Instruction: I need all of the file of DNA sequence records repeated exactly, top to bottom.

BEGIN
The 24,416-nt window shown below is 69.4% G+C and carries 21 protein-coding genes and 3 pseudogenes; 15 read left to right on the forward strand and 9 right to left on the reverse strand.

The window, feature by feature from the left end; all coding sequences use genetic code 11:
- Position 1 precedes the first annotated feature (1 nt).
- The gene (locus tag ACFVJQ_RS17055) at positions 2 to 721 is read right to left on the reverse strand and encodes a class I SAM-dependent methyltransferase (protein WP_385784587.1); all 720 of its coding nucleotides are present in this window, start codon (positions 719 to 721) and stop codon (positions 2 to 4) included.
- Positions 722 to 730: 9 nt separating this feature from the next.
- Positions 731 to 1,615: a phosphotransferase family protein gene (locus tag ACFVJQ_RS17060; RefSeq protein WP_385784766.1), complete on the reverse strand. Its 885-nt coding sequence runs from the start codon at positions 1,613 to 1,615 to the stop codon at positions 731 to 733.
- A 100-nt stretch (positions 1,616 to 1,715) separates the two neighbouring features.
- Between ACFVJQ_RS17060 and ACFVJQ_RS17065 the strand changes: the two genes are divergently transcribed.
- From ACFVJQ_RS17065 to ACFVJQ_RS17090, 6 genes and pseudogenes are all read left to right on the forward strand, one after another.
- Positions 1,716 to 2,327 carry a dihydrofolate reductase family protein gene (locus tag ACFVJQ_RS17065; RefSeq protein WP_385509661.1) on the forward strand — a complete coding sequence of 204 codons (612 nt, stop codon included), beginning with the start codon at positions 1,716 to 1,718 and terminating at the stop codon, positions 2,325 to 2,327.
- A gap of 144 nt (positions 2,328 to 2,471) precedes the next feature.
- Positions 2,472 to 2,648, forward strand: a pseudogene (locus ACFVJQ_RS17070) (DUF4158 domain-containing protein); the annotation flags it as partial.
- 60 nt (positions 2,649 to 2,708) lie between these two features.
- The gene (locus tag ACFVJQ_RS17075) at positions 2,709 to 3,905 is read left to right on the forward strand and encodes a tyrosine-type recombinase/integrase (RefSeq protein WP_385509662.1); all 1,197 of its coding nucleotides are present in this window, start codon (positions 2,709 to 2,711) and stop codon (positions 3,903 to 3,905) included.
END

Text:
The 24,416-nt window shown below is 69.4% G+C and carries 21 protein-coding genes and 3 pseudogenes; 15 read left to right on the forward strand and 9 right to left on the reverse strand.

The window, feature by feature from the left end; all coding sequences use genetic code 11:
- Position 1 precedes the first annotated feature (1 nt).
- The gene (locus tag ACFVJQ_RS17055) at positions 2 to 721 is read right to left on the reverse strand and encodes a class I SAM-dependent methyltransferase (protein WP_385784587.1); all 720 of its coding nucleotides are present in this window, start codon (positions 719 to 721) and stop codon (positions 2 to 4) included.
- Positions 722 to 730: 9 nt separating this feature from the next.
- Positions 731 to 1,615: a phosphotransferase family protein gene (locus tag ACFVJQ_RS17060; RefSeq protein WP_385784766.1), complete on the reverse strand. Its 885-nt coding sequence runs from the start codon at positions 1,613 to 1,615 to the stop codon at positions 731 to 733.
- A 100-nt stretch (positions 1,616 to 1,715) separates the two neighbouring features.
- Between ACFVJQ_RS17060 and ACFVJQ_RS17065 the strand changes: the two genes are divergently transcribed.
- From ACFVJQ_RS17065 to ACFVJQ_RS17090, 6 genes and pseudogenes are all read left to right on the forward strand, one after another.
- Positions 1,716 to 2,327 carry a dihydrofolate reductase family protein gene (locus tag ACFVJQ_RS17065; RefSeq protein WP_385509661.1) on the forward strand — a complete coding sequence of 204 codons (612 nt, stop codon included), beginning with the start codon at positions 1,716 to 1,718 and terminating at the stop codon, positions 2,325 to 2,327.
- A gap of 144 nt (positions 2,328 to 2,471) precedes the next feature.
- Positions 2,472 to 2,648, forward strand: a pseudogene (locus ACFVJQ_RS17070) (DUF4158 domain-containing protein); the annotation flags it as partial.
- 60 nt (positions 2,649 to 2,708) lie between these two features.
- The gene (locus tag ACFVJQ_RS17075) at positions 2,709 to 3,905 is read left to right on the forward strand and encodes a tyrosine-type recombinase/integrase (RefSeq protein WP_385509662.1); all 1,197 of its coding nucleotides are present in this window, start codon (positions 2,709 to 2,711) and stop codon (positions 3,903 to 3,905) included.